Thomas Jefferson Papers

To Thomas Jefferson from James Biddle, 31 May 1793

From James Biddle

May 31. 1793


I have taken proper measures to discover the person complained of for the Insult to the national flag of France tending to provoke the french Citizens to Acts of Outrage and breach of the publick peace—and have issued a Warrant to apprehend the Offender which I doubt not will be executed. While I am now sitting in Court an Application is made on behalf of one John L. Steele Second Mate of the Ship Active Captn. Blair who it is alledged was assaulted while peaceable in the street the Night before last about ten o’Clock by a large body of the Crew of the Ambuscade and taken and carried on board the Little Sally and from thence to the Ambuscade where he has been and still is1 kept confined in Irons.

I have requested Mr. Dunkin Merchant of this City who makes the Complaint to apply to you for redress which I doubt not you will readily obtain. I am Sir wth. great respect Your obedt. servt.

James Biddle

RC (DNA: RG 59, MLR); endorsed by TJ as received 31 May 1793 and so recorded in SJL.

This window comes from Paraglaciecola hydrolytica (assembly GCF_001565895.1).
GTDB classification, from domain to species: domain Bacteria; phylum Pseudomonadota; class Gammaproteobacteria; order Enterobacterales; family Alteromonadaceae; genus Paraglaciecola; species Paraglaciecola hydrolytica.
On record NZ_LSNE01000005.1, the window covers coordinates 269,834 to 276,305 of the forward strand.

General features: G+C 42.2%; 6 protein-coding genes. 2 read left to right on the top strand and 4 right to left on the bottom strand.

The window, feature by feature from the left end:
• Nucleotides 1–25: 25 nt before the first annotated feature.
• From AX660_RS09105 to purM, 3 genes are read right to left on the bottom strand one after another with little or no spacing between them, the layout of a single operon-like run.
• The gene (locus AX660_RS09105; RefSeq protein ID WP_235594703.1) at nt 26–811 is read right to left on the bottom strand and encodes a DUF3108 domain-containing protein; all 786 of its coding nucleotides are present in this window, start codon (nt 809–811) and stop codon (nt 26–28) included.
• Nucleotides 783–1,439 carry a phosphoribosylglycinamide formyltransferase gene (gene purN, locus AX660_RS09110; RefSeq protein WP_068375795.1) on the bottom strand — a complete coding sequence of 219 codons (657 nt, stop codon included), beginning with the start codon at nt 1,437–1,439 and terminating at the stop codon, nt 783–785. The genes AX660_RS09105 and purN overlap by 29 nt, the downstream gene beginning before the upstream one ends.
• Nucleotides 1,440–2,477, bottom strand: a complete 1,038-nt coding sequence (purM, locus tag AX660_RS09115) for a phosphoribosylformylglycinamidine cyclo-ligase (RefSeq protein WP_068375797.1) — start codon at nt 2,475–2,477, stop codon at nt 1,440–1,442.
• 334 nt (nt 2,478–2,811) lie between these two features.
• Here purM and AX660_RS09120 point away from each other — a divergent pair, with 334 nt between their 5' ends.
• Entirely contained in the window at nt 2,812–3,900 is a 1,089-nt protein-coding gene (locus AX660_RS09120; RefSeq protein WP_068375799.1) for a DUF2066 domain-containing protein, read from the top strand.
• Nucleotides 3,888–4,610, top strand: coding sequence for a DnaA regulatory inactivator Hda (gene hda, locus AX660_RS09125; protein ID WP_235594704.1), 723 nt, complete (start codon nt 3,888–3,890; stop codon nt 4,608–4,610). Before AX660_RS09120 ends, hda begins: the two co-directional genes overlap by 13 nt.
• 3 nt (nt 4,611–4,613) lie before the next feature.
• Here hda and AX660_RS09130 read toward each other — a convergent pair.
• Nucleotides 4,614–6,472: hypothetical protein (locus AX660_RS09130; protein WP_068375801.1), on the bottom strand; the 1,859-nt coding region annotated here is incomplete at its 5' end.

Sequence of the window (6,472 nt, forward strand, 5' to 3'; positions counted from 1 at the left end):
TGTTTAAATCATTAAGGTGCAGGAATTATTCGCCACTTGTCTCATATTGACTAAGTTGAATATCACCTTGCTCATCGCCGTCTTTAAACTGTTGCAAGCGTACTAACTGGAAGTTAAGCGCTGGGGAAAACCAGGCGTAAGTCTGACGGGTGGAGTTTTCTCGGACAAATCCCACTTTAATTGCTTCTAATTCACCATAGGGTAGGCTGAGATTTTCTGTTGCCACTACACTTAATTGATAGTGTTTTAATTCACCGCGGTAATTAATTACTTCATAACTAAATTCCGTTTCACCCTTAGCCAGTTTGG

James Biddle (1731–97), a lawyer who had lived alternately in Philadelphia and Reading, was President Judge of Pennsylvania’s first judicial district, which included the city and county of Philadelphia (James S. Biddle, ed., Autobiography of Charles Biddle … 1745–1821 [Philadelphia, 1883], 236n; John H. Martin, Martin’s Bench and Bar of Philadelphia [Philadelphia, 1883], 49, 52).

The insult to the National Flag of France probably occurred in Philadelphia on 26 May 1793, when the boatswain of the British merchant ship Grange, who had recently been released from French captivity, went on board the Amiable, Captain Paul, which had just arrived from St. Vincent’s, and tore down and trampled the French colors that had been hoisted as a compliment to that nation (General Advertiser, 28 May 1793; National Gazette, 1 June 1793). TJ had apparently called on Biddle after receiving a note from French minister Edmond Charles Genet on 28 May 1793 complaining about the incident (see TJ to Genet, 1 June 1793, and note). Steele, whose ship had been brought to Philadelphia as a prize of the Citoyen Genet, was one of several English sailors confined on board the French frigate Embuscade during clashes with French seamen on 29 May 1793, although he was soon released (General Advertiser, 4 June 1793).

1Preceding three words interlined.

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